5. All publicly-funded schools in Ontario will remain closed until at least May 31 due to the COVID-19 pandemic, Education Minister Stephen Lecce has announced. Ontario schools were initially closed for two weeks following March Break in an effort to limit the spread of COVID-19. The government then extended the closure through at least May 4, though Premier Doug Ford later said that it was unrealistic to think that children would be able to return to classes by that point. Speaking at Queen’s Park on Sunday afternoon, Lecce said that the decision to extend the closure through the end of May was based on “expert advice” from public health officials. He said that “if there is a way to save some of the school year at the back end,” his government would consider it but not at the expense of safety. “The extension will provide the province more time, sufficient time to review the data and the modelling so that we can make the best decision based on the best medical advice and ensure that ultimately students remain safe and staff remain safe should they return to school at some point his year or at any point beyond,” he said. While a number of other provinces have announced the cancellation of in-person classes for the rest of the year, Ontario has so far refused to do the same though it has worked to ramp up its online learning program and has promised that students will receive final grades, regardless of whether schools reopen. On Sunday, Lecce said that he “appreciates full well” that parents, educators and students al want a “greater degree of certainty” and hopes to provide a “final update” with respect to this school year before May 31. He said that in the meantime the province will also provide “some greater” context with regards to the benchmarks that need to be hit to reopen schools when it releases its economic recovery plan sometime this week. “I think currently the advice from the chief medical officer of health is that we are not there today. We need more time we need to see a reduced risk to young people and we have accepted that advice as we always have and given ourselves another month of time,” he said. All remaining PA days cancelled Since ordering the closuring the closure of all schools last month, the province has worked to ramp up its online learning program and recently struck a deal with Apple to distribute thousands of iPads to students from low-income families. Lecce said that at this point there are no plans to extend the school year, as officials are confident that adequate instruction is being delivered through the online learning program. He did, however, say that all remaining professional activity (PA) days and examination days will be cancelled to maximize instruction time. The province is also working to introduce a more robust summer learning program to help interested students “mitigate from learning loss,” Lecce said. As for the eventual resumption of classes, whenever that may be, Lecce said that his government will take an open-mided approach to ensuring safety. “If students return at some point later this year my commitment is to come back here and communicate to you how I will ensure every parent in this province that we can ensure the safety of your child. If it involves changing how classrooms are structured or designed we will look at that. We have a duty and responsibility to be open to every idea to achieve safety,” he said. WATCH MY YOUTUBE VIDEO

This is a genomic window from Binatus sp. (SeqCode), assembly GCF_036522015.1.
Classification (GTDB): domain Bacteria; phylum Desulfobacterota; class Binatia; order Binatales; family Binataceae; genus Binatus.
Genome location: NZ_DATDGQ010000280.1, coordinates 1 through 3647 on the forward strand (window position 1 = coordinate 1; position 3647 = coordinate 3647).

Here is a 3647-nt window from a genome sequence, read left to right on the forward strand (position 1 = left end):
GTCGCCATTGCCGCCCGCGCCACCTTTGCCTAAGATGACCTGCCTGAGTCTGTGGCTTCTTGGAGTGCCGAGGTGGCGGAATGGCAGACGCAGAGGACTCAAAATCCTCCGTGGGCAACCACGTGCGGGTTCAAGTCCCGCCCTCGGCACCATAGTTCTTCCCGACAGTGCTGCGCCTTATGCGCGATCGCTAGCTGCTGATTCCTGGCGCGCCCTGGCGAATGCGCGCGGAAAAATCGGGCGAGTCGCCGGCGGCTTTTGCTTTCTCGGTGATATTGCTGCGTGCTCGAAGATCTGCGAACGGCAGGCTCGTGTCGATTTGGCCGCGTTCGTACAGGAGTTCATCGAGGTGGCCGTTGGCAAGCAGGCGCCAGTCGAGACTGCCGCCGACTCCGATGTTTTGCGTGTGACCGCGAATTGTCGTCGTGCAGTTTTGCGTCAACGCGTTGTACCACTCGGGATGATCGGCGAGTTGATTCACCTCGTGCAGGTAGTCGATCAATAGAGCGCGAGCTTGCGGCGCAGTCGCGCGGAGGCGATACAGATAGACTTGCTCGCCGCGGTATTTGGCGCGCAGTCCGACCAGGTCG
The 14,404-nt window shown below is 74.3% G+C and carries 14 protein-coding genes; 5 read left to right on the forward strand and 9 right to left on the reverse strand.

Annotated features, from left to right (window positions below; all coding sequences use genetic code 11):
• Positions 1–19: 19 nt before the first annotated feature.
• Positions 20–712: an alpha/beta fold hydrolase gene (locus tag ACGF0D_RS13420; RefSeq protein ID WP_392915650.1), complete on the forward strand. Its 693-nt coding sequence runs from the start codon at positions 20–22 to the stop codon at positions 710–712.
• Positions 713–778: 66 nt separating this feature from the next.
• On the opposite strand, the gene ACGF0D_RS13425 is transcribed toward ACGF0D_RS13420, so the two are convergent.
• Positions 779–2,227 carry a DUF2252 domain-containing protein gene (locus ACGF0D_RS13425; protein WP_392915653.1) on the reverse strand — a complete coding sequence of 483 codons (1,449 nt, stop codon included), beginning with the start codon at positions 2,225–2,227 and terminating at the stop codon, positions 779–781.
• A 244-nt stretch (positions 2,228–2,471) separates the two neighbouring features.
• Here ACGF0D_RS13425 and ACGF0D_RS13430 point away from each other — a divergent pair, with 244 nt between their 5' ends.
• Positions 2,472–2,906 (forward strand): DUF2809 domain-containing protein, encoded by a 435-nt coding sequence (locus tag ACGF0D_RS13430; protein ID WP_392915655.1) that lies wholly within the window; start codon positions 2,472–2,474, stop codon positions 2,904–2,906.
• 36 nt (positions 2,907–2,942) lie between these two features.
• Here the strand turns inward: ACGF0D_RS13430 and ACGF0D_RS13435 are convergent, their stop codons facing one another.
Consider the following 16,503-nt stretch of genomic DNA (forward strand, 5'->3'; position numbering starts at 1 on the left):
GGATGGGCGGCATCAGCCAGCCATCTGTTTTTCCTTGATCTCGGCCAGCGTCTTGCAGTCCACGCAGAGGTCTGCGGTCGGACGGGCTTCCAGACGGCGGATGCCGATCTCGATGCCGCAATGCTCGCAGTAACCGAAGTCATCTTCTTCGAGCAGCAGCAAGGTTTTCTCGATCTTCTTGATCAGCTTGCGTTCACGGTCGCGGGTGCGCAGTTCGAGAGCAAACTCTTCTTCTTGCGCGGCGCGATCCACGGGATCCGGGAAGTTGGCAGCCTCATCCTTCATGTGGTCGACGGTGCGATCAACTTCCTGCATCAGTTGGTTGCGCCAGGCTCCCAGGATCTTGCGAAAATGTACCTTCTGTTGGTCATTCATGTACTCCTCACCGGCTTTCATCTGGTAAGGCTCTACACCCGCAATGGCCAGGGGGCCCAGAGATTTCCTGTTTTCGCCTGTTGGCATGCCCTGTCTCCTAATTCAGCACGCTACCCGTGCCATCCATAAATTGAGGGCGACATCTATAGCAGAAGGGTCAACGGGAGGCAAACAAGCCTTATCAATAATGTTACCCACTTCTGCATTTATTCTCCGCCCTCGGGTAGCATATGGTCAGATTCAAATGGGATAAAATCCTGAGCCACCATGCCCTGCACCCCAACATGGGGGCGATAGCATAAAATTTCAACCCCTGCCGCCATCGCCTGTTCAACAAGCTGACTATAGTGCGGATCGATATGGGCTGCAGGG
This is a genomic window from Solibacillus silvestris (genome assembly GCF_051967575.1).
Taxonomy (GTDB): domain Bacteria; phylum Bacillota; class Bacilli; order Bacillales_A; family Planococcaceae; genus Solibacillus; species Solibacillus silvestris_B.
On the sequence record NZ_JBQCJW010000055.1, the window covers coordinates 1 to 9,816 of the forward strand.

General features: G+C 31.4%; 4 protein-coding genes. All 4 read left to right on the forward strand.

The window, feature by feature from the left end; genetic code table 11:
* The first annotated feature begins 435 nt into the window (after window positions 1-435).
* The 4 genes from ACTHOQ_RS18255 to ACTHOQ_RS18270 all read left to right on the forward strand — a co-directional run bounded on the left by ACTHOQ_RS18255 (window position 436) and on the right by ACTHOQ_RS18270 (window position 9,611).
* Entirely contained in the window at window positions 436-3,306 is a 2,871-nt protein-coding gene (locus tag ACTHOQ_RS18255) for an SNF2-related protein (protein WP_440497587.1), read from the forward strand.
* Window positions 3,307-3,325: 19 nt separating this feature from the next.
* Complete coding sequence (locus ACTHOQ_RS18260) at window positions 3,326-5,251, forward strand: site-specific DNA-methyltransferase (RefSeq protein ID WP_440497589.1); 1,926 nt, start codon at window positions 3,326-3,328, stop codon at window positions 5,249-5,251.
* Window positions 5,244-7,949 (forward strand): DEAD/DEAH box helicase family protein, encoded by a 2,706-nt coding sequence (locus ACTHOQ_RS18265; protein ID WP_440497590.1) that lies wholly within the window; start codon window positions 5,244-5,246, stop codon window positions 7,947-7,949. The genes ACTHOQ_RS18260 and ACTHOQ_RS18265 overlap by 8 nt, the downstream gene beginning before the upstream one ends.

6. 2 Posterity, Higher Leadership Training​ By Exegesisme "We the people of the United States, in Order to form a more perfect Union, establish Justice, insure domestic Tranquility, provide for the common defence, promote the general Welfare, and secure the Blessings of Liberty to ourselves and our Posterity, do ordain and establish this Constitution for the United States of America." I never see other human articles put posterity in this way this importance, who in future from us are secured in the blessings of liberty, which in my faith is another name of god. The following growth of USA from the constitution has been secured in this expression of the word posterity, all other expressions in the same constitution need to be carried on by the being the word posterity means. The meaning of posterity in the constitution gains a vivid life in the real political living of USA, and becomes the most powerful driving force for the most developed education system and other enterprises. For children, the concept is the most commonly used in the speeches of politicians of USA. ​
  7. Which Party Should Be Elected?​ By Exegesisme In long run, the prosperity of Canada depends on science, technology, and education. If you vote for the long-term prosperity of Canada, you should ask yourself, which party provide the strongest leadership to promote the progress of science, technology, and education in Canada. However, the progress of science, technology, and education depends on the instructive creativity of the people. How does a political party play a role to promote the instructive creativity of the people? Instructive creativity is a new concept, which means personal creativity which plays instructive role in a group, a community, and/or the whole society. The instructive creativity depends on two factors. First, the freedom and rights are actually endowed in the core of a person through systematic education. Second, the society is well prepared to welcome the emergence of personal creativity. This is a creative culture stimulated by both the progress of politics as examples of USA and UK, and the invention of a deep philosophy as example of Germany. Now in Canada, in the political field, which party can play leadership to promote a sustainable political progress? I hope Canadian people can choose such a party. No matter which party is elected, I hope that party plays a strong leadership in political progress in long run.